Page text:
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Broder's Surprise Departure From NCI Reveals Strain Of Government Service

After 22 years at the National Cancer Institute (NCI) the last six as director Samuel Broder will retire in April to become chief scientific officer at IVAX Corp., a Miami-based pharmaceutical company, at a salary reported to be about twice his current pay of $120,000. There is more than money behind Broder's December decision to leave, however. His is a portrait of a scientist frustrated with the politics of government service and increasingly estranged from scientific colleagues, cancer patie

Franklin Hoke
After 22 years at the National Cancer Institute (NCI) the last six as director Samuel Broder will retire in April to become chief scientific officer at IVAX Corp., a Miami-based pharmaceutical company, at a salary reported to be about twice his current pay of $120,000. There is more than money behind Broder's December decision to leave, however. His is a portrait of a scientist frustrated with the politics of government service and increasingly estranged from scientific colleagues, cancer patient advocates, and other constituencies.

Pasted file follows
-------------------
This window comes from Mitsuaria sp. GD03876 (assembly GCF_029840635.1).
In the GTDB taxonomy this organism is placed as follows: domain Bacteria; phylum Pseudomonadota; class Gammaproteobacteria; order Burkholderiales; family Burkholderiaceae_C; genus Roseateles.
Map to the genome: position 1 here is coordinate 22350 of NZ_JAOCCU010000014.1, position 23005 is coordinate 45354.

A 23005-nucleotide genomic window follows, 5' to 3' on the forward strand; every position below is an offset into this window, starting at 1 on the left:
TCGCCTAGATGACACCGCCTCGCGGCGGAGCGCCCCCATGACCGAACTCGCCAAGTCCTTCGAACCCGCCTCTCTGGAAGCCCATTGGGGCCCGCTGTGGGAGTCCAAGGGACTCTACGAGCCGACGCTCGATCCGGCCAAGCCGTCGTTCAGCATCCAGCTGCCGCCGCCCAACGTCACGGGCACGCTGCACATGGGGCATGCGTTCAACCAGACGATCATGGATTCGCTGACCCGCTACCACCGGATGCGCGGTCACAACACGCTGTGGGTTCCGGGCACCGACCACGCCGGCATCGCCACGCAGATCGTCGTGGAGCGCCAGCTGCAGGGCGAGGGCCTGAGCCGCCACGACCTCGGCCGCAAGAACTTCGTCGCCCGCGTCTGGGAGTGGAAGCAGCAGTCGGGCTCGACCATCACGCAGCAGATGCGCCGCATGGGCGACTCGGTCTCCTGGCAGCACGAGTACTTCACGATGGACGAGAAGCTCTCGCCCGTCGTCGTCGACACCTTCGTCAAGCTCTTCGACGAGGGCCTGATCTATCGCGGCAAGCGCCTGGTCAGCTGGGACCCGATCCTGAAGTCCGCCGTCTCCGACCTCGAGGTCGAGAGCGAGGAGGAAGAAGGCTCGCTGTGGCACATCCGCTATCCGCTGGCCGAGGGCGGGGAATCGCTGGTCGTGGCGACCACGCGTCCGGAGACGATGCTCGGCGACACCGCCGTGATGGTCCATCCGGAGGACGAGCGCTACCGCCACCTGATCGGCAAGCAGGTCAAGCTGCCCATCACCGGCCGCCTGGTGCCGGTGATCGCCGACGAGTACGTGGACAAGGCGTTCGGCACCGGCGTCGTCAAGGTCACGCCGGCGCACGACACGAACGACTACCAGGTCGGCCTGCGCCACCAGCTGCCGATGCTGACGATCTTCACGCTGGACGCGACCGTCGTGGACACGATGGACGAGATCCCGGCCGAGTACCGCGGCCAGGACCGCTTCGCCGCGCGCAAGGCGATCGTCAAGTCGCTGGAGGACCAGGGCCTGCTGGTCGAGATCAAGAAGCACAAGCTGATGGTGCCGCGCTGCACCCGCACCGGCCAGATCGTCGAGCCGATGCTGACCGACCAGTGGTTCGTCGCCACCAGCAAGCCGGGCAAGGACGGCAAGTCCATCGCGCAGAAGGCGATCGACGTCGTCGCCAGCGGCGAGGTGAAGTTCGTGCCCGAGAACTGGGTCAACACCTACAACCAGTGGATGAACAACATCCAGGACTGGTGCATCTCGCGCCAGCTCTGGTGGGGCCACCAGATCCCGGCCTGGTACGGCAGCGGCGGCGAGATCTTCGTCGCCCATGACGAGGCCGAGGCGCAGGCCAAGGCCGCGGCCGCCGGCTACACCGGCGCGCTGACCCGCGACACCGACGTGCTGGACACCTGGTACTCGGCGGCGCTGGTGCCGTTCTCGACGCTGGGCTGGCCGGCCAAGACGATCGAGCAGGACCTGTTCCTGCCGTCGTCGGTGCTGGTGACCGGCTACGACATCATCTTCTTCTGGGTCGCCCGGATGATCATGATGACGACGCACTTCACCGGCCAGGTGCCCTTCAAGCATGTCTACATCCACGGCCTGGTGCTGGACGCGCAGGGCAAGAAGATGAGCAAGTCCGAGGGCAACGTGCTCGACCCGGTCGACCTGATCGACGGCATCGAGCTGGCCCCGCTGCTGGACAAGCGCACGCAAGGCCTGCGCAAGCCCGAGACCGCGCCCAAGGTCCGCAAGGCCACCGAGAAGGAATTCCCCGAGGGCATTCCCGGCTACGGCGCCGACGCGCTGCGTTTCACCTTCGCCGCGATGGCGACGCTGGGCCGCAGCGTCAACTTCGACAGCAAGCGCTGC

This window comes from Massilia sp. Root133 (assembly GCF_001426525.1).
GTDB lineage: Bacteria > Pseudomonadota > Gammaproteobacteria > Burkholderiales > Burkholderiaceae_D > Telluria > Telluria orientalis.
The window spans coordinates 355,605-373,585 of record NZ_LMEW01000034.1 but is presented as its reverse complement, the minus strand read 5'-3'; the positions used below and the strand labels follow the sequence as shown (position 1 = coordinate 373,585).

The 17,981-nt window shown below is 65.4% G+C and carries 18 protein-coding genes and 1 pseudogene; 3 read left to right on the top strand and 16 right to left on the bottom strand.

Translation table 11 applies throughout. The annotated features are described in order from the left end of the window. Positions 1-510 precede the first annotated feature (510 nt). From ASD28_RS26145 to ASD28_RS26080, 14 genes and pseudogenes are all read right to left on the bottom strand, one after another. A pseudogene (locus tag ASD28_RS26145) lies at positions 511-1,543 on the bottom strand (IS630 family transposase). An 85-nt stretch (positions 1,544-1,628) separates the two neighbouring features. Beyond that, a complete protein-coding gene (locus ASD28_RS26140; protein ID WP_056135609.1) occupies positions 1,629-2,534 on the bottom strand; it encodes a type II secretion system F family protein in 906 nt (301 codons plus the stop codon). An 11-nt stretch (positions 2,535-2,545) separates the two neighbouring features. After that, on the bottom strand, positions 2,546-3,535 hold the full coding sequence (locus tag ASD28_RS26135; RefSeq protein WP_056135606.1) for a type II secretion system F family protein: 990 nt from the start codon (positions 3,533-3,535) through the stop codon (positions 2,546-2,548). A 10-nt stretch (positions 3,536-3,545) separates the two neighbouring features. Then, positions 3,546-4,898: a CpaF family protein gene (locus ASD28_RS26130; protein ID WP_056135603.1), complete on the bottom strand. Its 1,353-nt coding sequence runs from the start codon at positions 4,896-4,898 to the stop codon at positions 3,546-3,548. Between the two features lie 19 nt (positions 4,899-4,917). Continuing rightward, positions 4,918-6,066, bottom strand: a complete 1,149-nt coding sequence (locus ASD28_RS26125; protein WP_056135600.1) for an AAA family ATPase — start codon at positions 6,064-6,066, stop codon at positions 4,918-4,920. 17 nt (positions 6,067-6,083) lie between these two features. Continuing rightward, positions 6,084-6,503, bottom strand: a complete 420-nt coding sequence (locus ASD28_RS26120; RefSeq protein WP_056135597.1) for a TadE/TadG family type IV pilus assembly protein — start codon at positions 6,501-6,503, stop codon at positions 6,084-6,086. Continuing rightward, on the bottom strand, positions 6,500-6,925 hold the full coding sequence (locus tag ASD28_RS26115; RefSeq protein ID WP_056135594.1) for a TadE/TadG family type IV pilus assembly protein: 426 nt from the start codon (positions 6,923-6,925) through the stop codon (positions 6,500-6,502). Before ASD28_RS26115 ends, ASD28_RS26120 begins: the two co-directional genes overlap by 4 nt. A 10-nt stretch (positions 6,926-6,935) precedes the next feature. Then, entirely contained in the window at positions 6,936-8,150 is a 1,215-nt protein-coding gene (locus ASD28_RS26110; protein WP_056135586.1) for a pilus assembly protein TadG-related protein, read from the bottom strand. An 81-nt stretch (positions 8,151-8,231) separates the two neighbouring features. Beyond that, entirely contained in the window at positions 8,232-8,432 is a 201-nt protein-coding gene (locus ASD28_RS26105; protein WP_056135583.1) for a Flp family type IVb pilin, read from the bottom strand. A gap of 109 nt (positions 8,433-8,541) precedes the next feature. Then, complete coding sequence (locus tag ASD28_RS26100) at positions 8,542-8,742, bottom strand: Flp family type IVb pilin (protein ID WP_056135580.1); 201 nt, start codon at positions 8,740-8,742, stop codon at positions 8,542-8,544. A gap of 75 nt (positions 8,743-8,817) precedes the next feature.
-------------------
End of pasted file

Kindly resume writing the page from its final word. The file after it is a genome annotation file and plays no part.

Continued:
Broder's legacy at NCI includes central work on the development of AZT, one of only a few drugs approved to directly treat HIV infection. He is also credited with broadly and effectively promoting the full range of basic and clinical research activities at NCI, the largest of the National Institutes of Health, with a budget of more than $2 billion.

"I view him as having been more...

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